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Re: Help...please



> >I am working on a single edition of a book and would like to incorporate
> >candle wax as a "decorative"  element on some of the text pages. Any
> >suggestions on how to to do this without the wax cracking, peeling, etc.
> >would be greatly appreciated.
> >
>
> Try beeswax and try to avoid the cries of the conservators on this list.
> A lurker
>

Not all conservators are going to cry at you lurker!

Are you trying to gain a decorative translucency for the paper, or do you
want to encrust the paper with wax to make a 3D effect?

If you are going for translucency (is that spelt right?) try using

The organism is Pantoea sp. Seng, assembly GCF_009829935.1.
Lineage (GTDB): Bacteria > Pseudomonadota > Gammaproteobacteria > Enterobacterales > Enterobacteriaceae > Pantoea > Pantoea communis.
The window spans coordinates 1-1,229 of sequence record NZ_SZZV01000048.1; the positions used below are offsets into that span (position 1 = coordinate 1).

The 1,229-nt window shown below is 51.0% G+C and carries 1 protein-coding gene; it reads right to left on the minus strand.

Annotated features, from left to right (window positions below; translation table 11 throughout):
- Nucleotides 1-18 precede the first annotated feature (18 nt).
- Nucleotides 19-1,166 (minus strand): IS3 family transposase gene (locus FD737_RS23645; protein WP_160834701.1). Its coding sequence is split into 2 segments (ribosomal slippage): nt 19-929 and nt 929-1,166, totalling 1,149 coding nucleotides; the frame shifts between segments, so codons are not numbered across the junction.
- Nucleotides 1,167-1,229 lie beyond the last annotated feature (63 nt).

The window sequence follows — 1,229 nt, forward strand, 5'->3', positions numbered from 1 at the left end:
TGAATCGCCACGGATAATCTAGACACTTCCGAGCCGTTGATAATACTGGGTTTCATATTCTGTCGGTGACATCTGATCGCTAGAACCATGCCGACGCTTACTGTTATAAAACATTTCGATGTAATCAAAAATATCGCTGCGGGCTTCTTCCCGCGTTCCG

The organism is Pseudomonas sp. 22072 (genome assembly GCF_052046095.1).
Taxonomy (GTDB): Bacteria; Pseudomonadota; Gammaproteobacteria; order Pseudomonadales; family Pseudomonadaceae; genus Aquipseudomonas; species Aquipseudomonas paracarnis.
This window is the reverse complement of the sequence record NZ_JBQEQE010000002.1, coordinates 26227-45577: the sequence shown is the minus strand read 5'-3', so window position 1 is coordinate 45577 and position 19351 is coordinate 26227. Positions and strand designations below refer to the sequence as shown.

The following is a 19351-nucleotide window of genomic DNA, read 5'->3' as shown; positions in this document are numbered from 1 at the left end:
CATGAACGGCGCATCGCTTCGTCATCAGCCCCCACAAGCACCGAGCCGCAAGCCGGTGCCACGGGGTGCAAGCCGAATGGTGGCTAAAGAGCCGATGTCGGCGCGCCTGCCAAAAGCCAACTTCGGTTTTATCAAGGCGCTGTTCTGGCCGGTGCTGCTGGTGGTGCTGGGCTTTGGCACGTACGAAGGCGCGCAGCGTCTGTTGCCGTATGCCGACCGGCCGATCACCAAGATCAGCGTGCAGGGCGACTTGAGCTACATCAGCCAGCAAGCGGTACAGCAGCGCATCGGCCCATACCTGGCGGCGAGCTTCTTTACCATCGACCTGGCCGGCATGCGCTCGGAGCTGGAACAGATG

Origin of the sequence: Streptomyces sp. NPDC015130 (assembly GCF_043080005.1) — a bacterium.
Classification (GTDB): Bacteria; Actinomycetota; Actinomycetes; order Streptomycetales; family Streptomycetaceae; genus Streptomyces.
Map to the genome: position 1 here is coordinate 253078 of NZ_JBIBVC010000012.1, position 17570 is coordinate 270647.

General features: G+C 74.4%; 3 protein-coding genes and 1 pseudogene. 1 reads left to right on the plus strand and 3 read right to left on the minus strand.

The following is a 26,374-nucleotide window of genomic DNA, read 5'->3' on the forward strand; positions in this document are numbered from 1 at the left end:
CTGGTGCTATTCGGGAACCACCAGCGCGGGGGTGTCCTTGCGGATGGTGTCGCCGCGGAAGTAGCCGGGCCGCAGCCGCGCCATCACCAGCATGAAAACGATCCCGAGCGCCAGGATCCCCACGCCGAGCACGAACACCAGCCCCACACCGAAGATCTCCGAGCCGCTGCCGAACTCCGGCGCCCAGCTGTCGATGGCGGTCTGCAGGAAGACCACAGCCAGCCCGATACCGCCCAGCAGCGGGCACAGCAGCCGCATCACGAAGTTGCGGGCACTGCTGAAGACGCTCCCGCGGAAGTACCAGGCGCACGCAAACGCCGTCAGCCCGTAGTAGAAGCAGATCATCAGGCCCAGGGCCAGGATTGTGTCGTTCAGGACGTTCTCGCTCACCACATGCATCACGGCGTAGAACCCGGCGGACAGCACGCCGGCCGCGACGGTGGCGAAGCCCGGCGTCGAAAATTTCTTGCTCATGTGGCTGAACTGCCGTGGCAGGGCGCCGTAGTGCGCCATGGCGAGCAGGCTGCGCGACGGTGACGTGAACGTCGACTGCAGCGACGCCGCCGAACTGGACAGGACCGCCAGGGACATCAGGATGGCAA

micro-crystaline wax as a replacement for parraffin wax, it is much more
flexible. To use beeswax and retain flexability, mix 70% beeswax with
30% lanolin in a saucepan on a moderate heat.

If you are going for a 3D effect, you could try about 10% lanolin to 90%
beeswax, that should give you enough flexibility while still allowing you
to produce the 3D effext.

Try applying the wax slowly with a Tjanting tool such as is used for
Batik, it is like a stylus pen for wax and should give you greater
control over application.

This is the conservation bit.....

There is nothing wrong with Beeswax or
Parraffin wax, we use both in conservation treatments, so use them by all
means. Just pity the conservator who might have to conserve it in the
future, and help him out by telling him how you have produced the effect
rather than leave him to guess. If you are binding a book, add an extra
page saying what materials and techniques you have used, what the
symbolism is and means etc etc etc. Not only does it help the
conservator, it assists in the appreciation of the work of art.

Jon Farley


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